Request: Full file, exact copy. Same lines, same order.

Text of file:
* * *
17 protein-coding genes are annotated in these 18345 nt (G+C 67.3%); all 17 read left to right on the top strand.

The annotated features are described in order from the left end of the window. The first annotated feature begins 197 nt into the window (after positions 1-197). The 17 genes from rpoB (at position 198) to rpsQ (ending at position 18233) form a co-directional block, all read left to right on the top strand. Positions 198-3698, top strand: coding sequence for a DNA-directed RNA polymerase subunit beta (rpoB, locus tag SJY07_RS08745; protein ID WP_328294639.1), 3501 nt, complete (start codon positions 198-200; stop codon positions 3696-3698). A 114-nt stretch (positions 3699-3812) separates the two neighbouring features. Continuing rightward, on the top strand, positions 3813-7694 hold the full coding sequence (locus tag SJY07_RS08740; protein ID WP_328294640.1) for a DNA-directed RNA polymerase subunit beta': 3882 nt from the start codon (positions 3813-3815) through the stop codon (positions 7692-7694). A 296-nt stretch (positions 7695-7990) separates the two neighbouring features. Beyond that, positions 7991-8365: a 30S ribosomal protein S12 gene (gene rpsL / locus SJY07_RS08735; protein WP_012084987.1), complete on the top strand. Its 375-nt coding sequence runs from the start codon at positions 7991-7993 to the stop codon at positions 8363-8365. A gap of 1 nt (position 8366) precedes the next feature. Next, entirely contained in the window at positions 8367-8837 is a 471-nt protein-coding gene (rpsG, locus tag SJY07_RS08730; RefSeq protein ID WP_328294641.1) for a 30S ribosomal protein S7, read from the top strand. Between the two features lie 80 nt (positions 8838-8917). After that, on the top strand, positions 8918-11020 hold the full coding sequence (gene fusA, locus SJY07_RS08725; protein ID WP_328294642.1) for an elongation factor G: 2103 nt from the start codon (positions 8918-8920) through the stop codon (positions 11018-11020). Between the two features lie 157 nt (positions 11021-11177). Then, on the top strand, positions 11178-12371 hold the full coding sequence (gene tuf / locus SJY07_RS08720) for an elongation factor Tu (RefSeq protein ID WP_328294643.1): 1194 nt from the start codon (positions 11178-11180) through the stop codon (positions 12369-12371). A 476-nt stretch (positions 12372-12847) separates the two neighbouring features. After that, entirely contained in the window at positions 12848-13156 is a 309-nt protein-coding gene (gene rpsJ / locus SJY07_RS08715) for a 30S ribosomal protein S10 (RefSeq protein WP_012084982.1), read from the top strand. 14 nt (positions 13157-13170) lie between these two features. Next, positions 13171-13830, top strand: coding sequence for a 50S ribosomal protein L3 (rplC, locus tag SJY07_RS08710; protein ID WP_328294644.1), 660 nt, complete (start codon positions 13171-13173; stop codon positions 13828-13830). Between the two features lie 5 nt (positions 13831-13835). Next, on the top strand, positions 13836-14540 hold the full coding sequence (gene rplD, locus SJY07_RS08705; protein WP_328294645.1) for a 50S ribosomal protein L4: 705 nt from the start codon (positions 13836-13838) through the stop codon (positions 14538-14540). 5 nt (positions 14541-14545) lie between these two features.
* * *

17 protein-coding genes are annotated in these 18345 nt (G+C 67.3%); all 17 read left to right on the top strand.

The annotated features are described in order from the left end of the window. The first annotated feature begins 197 nt into the window (after positions 1-197). The 17 genes from rpoB (at position 198) to rpsQ (ending at position 18233) form a co-directional block, all read left to right on the top strand. Positions 198-3698, top strand: coding sequence for a DNA-directed RNA polymerase subunit beta (rpoB, locus tag SJY07_RS08745; protein ID WP_328294639.1), 3501 nt, complete (start codon positions 198-200; stop codon positions 3696-3698). A 114-nt stretch (positions 3699-3812) separates the two neighbouring features. Continuing rightward, on the top strand, positions 3813-7694 hold the full coding sequence (locus tag SJY07_RS08740; protein ID WP_328294640.1) for a DNA-directed RNA polymerase subunit beta': 3882 nt from the start codon (positions 3813-3815) through the stop codon (positions 7692-7694). A 296-nt stretch (positions 7695-7990) separates the two neighbouring features. Beyond that, positions 7991-8365: a 30S ribosomal protein S12 gene (gene rpsL / locus SJY07_RS08735; protein WP_012084987.1), complete on the top strand. Its 375-nt coding sequence runs from the start codon at positions 7991-7993 to the stop codon at positions 8363-8365. A gap of 1 nt (position 8366) precedes the next feature. Next, entirely contained in the window at positions 8367-8837 is a 471-nt protein-coding gene (rpsG, locus tag SJY07_RS08730; RefSeq protein ID WP_328294641.1) for a 30S ribosomal protein S7, read from the top strand. Between the two features lie 80 nt (positions 8838-8917). After that, on the top strand, positions 8918-11020 hold the full coding sequence (gene fusA, locus SJY07_RS08725; protein ID WP_328294642.1) for an elongation factor G: 2103 nt from the start codon (positions 8918-8920) through the stop codon (positions 11018-11020). Between the two features lie 157 nt (positions 11021-11177). Then, on the top strand, positions 11178-12371 hold the full coding sequence (gene tuf / locus SJY07_RS08720) for an elongation factor Tu (RefSeq protein ID WP_328294643.1): 1194 nt from the start codon (positions 11178-11180) through the stop codon (positions 12369-12371). A 476-nt stretch (positions 12372-12847) separates the two neighbouring features. After that, entirely contained in the window at positions 12848-13156 is a 309-nt protein-coding gene (gene rpsJ / locus SJY07_RS08715) for a 30S ribosomal protein S10 (RefSeq protein WP_012084982.1), read from the top strand. 14 nt (positions 13157-13170) lie between these two features. Next, positions 13171-13830, top strand: coding sequence for a 50S ribosomal protein L3 (rplC, locus tag SJY07_RS08710; protein ID WP_328294644.1), 660 nt, complete (start codon positions 13171-13173; stop codon positions 13828-13830). Between the two features lie 5 nt (positions 13831-13835). Next, on the top strand, positions 13836-14540 hold the full coding sequence (gene rplD, locus SJY07_RS08705; protein WP_328294645.1) for a 50S ribosomal protein L4: 705 nt from the start codon (positions 13836-13838) through the stop codon (positions 14538-14540). 5 nt (positions 14541-14545) lie between these two features.